Two options are the most widely recognized and popular at present. The first is to use AIN technology to use a query and response procedure for each call to query a database to establish number ownership. The second option is that of Terminating Switch Routing. This proposal consists of the routing of calls using the existing NANP to the expected terminating switch location where, when numbers are owned by another network, calls are then route advanced to that network. In some cases, release link trunks are envisioned to reduce the number of circuits required.
Some problems still exist in implementing these proposed methods, including flash cuts, calls being routed several times between networks and inefficient routing schemes. In addition, the solutions proposed above, are meant to make use of AIN technology. Although AIN is considered a subset of Intelligent Networks (IN), number portability should not be limited to AIN networks only.
A need therefore exists for providing a mechanism to take advantage of these various methods while providing the flexibility to eliminate single option constraints.
It is therefore an object of the present invention to provide number portability which overcomes the aforementioned problems.
Another object of the present invention is to provide a method of routing calls between networks with ported numbers while making use of existing facilities, minimizing call routing complexities and costs.
Another object of the present invention is to provide a method of routing calls to provide number portability, which makes use of the flexibility provided by ISUP signalling, and more particularly, the release messages.
Another object of the present invention is to provide number portability by launching a database query only for those calls which are routed to directory numbers determined to be portable at the terminating office.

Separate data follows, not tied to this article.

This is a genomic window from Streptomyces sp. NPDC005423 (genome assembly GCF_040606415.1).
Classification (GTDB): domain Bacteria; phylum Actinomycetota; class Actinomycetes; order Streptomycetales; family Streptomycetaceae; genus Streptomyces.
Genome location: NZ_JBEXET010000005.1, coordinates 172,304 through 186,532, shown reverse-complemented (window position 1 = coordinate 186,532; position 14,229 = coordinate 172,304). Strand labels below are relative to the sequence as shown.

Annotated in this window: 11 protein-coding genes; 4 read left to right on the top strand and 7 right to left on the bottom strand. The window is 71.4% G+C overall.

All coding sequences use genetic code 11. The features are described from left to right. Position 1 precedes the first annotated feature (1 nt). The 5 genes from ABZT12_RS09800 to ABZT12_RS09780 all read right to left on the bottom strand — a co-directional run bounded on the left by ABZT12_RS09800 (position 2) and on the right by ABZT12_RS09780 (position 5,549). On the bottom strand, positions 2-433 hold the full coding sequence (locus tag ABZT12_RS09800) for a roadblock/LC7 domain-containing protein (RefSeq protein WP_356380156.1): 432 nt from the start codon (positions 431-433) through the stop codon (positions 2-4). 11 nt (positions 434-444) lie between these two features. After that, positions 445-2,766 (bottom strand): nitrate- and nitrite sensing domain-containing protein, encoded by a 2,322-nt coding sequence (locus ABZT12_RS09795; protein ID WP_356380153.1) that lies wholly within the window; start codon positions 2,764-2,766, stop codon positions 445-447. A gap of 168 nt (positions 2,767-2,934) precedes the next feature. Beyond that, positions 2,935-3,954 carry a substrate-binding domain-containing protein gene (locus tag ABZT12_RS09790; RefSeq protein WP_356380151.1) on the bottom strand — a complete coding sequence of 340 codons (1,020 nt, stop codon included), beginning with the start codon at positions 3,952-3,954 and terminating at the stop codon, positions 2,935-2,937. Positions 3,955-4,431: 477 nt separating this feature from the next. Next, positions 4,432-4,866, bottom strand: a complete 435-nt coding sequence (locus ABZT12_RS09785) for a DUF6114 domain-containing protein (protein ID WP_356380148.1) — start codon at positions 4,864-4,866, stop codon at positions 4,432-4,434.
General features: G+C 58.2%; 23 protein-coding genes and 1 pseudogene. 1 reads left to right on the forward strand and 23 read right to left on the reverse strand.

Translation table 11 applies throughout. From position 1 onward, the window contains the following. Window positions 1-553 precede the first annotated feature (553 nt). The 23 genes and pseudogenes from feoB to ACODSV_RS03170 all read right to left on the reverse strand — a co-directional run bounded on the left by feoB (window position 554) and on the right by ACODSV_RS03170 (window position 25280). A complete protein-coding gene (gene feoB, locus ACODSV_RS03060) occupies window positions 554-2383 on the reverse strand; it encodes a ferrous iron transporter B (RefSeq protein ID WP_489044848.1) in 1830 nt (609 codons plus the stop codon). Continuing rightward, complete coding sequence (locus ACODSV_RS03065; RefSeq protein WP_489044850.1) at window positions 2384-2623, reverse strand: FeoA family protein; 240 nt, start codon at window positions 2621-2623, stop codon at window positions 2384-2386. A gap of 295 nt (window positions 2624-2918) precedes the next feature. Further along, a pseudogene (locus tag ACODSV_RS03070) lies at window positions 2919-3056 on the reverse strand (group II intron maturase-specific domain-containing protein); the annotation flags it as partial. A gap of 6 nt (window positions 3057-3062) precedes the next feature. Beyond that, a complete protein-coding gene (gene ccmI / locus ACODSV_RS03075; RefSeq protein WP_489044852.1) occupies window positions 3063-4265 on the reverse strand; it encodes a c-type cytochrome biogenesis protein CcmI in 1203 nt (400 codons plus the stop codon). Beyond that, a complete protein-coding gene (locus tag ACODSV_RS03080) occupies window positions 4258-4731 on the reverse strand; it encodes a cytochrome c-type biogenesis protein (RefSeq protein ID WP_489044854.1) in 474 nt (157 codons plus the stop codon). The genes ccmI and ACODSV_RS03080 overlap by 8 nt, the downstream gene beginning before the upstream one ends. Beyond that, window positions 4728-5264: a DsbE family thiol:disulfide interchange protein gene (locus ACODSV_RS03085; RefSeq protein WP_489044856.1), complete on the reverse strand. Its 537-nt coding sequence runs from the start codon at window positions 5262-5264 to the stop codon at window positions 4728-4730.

Yet another object of the present invention is to provide a method of providing number portability by modifying the release with cause parameter in a release message transmitted from the terminating switch, when the directory number is determined to be portable.
In accordance with a first aspect of the present invention, there is provided, in a telephone network having a number of telephone switching offices equipped with SSPs (Service Switching Points) operating with IN (Intelligent Network) application software, and a remotely located SCP(Service Control Point) adapted to receive, when required, SS7 (Signalling System 7) messages from the SSPs to translate a dialled number to enable the routing of a call on the telephone network, a method of providing number portability for the treatment of calls from a calling party to a specific number of a called party, comprising the steps of:
a) forwarding an Initial Address Message (IAM) from an originating office to a terminating office, said IAM containing the calling and called party's numbers to enable said call to reach said terminating office;
b) receiving said IAM at said office and determining whether said call is directed to a portable number;
c) returning from said terminating office to said originating office, a modified ISUP message containing an indication that the called party number is a portable number, if said call is directed to a portable number;
d) receiving, at said originating office, said modified ISUP message;
e) triggering a TCAP query from said originating office to said SCP if said modified ISUP message contains an indication that said called party number is a portable number;
f) translating, at said SCP, said called party number to an alternate routing number;
g) receiving said alternate routing number at said originating office; and
h) forwarding a new IAM to a terminating office associated with said alternate routing number.
In accordance with another aspect of the invention, there is provided in a telephone network having a number of telephone switching offices equipped with SSPs (Service Switching Points) operating with IN (Intelligent Network) application software, and a remotely located SCP(Service Control Point) adapted to receive, when required, SS7 (Signalling System 7) messages from the SSPs to translate a dialled number to enable the routing of a call on the telephone network, a method of providing number portability for the treatment of calls from a calling party to a specific number of a called party, comprising the steps of:
a) receiving digits dialled by said calling party at an exchange serving said calling party;
b) establishing a signalling path from said exchange serving said calling party to a terminating exchange associated with the dialled digits;
c) receiving an Initial Address Message (IAM) at said terminating exchange and determining whether said call is directed to a portable number;